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High blood pressure is a part of life for the majority of those over age 70. That means blood pressure medication has become a fact of life, too.
Diuretics, beta-blockers, calcium channel blockers, renin-angiotensin system blockers, and the list goes on. In a study of a national sample of almost 5000 Medicare beneficiaries with hypertension, more than 85 percent were taking at least one of these classes of blood pressure drugs. Most took at least two types.
A great vast majority of the elderly have co-morbidities, and are exposed greater risks. It is worth the time to go over specific risks with your healthcare provider – especially for risk of falls. Serious fall injuries are as likely to lead to death or have lasting functional disabilities.
Looking at those Medicare beneficiaries on hypertensive meds, researchers found out, that the risk for falls is significantly higher in those taking meds in contrast to those who do not.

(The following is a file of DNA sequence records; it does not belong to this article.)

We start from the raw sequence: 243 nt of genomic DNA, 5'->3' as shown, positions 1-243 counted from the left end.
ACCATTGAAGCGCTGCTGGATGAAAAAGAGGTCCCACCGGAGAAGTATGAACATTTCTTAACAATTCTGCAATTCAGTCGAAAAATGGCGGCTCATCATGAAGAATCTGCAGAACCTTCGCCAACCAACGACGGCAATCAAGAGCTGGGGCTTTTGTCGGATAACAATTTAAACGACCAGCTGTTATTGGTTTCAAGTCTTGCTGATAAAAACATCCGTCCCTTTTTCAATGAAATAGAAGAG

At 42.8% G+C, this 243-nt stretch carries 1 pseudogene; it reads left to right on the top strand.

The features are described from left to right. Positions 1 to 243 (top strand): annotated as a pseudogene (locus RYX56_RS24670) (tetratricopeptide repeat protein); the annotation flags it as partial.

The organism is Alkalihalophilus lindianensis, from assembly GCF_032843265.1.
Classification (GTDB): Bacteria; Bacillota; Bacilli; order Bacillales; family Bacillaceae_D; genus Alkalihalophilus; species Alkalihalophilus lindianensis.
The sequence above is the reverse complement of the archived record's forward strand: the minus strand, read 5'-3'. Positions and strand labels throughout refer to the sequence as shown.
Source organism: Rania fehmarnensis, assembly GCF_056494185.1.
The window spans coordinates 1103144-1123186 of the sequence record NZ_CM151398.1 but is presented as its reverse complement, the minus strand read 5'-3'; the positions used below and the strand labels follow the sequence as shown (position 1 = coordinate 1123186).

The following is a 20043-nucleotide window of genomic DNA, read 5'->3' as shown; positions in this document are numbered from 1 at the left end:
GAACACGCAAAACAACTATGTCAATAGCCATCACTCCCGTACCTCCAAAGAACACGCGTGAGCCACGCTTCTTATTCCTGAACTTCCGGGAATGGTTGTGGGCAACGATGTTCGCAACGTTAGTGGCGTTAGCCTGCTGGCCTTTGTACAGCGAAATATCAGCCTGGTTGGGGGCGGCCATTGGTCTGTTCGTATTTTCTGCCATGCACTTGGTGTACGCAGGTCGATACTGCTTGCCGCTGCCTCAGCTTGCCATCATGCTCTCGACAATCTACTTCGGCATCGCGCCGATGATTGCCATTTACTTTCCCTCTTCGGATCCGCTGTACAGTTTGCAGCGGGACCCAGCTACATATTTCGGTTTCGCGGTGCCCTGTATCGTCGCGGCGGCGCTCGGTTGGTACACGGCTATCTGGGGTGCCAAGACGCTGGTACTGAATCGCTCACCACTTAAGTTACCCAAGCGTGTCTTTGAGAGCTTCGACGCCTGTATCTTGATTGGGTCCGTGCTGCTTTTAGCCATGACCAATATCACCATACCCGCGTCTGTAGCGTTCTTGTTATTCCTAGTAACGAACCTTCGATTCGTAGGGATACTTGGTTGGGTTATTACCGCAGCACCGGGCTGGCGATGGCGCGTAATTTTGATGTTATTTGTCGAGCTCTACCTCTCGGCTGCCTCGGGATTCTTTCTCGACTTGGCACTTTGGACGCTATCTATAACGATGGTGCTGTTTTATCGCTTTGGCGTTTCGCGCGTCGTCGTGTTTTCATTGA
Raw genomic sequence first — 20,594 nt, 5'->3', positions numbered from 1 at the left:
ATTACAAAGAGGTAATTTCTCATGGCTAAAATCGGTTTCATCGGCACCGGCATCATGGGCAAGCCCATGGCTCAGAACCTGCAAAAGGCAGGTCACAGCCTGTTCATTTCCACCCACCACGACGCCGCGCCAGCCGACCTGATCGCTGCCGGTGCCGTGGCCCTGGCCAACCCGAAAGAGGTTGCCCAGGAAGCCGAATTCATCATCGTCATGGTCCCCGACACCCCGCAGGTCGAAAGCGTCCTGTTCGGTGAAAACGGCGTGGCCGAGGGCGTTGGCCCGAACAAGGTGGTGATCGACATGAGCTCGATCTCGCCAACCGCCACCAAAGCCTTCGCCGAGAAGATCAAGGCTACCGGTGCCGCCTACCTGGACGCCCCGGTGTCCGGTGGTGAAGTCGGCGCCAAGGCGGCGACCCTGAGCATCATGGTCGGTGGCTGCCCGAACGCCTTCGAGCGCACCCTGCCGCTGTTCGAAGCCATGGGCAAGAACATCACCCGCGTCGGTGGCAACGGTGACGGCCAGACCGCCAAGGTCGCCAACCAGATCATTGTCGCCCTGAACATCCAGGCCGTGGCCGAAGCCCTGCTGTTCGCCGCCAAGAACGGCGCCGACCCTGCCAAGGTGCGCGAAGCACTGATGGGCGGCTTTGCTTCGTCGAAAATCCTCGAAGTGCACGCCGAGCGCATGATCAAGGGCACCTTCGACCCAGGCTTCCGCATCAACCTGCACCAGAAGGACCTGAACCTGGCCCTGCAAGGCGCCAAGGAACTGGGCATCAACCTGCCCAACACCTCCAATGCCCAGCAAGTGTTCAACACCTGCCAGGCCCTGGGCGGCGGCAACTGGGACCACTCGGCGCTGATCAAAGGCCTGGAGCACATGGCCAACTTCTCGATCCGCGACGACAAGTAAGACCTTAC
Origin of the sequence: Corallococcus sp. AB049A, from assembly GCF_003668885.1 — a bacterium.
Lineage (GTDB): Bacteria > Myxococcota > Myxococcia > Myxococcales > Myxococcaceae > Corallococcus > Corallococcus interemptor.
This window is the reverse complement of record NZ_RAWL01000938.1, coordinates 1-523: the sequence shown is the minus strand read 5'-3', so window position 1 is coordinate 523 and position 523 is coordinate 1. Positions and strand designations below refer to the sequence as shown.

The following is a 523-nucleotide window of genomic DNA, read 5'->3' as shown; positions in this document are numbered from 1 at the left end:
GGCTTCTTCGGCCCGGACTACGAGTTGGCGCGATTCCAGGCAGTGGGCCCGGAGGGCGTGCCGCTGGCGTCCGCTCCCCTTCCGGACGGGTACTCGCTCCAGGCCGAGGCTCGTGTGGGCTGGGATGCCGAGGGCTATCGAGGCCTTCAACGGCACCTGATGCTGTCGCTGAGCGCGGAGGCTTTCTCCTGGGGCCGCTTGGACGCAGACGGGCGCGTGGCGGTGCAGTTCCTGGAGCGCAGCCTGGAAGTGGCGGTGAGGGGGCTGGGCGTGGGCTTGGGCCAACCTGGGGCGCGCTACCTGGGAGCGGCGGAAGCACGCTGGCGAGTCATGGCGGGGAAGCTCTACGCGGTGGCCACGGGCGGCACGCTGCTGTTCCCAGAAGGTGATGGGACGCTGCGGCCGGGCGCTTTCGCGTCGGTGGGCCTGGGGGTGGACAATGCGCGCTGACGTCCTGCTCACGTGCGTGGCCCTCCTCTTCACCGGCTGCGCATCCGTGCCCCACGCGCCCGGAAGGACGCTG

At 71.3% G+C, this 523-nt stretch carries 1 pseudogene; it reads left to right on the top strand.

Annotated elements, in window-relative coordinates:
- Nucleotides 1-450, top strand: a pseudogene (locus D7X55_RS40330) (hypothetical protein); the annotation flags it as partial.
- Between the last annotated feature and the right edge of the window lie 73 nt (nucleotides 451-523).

Although it is premature to blame anti-hypertensive meds to falls, these types of meds drop blood pressure, and can make patients fatigued, confused and dizzy.
It appears beneficial then, to weigh out the risk and benefits of how aggressive one wants to control blood pressure. Medical authorities already advise relaxing the goals for lowered blood pressure among older patients, as recent guidelines suggest aiming for 150/90 for patients over age 60 without diabetes or kidney disease.
Speak to your healthcare provider and your family and help create goals and plans tailored to your priorities.
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